Background: Prior studies describing the treatment of symptomatic knee osteoarthritis with injections of bone marrow concentrate have provided encouraging results. The relationship between the cellular dose contained within the bone marrow concentrate and efficacy of the treatment, however, is unclear. In the present study we describe clinical outcomes for symptomatic knee osteoarthritis in relation to higher and lower cell concentrations contained within a bone marrow concentrate treatment protocol.
Methods: Data from an ongoing patient registry was culled to identify 373 patients that received bone marrow concentrate injections for the treatment of 424 osteoarthritic knee joints. The clinical scales for these patients were assessed at baseline and then tracked post-procedure at 1, 3, 6 and 12 months, and annually thereafter. Tracked outcomes included the numeric pain scale; a lower extremity functional questionnaire; an International Knee Documentation Committee scale; and a subjective improvement rating scale. Using pain and functional outcome measures, a receiver operating characteristic analysis was used to define an optimal clinical outcome threshold at which bone marrow nucleated cell count could be divided into either a lower or higher cell count group within a treatment protocol.
Results: The lower and higher cell count groups were defined using a threshold of 4 × 108 cells. There were 224 and 185 knee joints treated in the lower (≤4 × 108) and higher (>4 × 108) cell count groups respectively. Most joints were diagnosed with early stage knee osteoarthritis. Both the lower and higher cell count groups demonstrated significant positive results with the treatment for all of the pain and functional metrics. The higher cell count group reported lower post treatment numeric pain scale values, in comparison with the lower cell count group (1.6 vs. 3.2; P < 0.001). No significant differences were detected for the other metrics, however.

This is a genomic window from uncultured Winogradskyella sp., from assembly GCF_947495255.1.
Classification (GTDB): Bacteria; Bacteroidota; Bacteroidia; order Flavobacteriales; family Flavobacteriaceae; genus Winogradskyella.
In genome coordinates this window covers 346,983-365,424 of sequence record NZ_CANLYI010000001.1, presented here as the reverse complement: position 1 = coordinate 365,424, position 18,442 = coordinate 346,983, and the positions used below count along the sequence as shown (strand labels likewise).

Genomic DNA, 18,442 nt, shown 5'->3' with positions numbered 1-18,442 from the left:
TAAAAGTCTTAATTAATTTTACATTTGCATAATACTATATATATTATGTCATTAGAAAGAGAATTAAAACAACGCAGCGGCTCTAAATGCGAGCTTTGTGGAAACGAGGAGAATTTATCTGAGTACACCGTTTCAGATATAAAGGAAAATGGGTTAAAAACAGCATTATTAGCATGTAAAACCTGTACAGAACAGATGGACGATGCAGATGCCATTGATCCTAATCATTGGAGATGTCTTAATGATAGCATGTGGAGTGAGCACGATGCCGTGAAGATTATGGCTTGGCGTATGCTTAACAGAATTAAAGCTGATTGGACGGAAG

Conclusions: Improved function and reduced pain was observed in patients treated with a bone marrow concentrate protocol regardless of cellular dose; however, patients receiving a higher concentration of cells reported a better pain outcome in comparison with the lower dose group. These preliminary findings suggest that cell dose may be an important factor governing clinical outcomes in autologous bone marrow concentrate treatment of knee osteoarthritis. Further studies using a larger patient population may help elucidate these findings.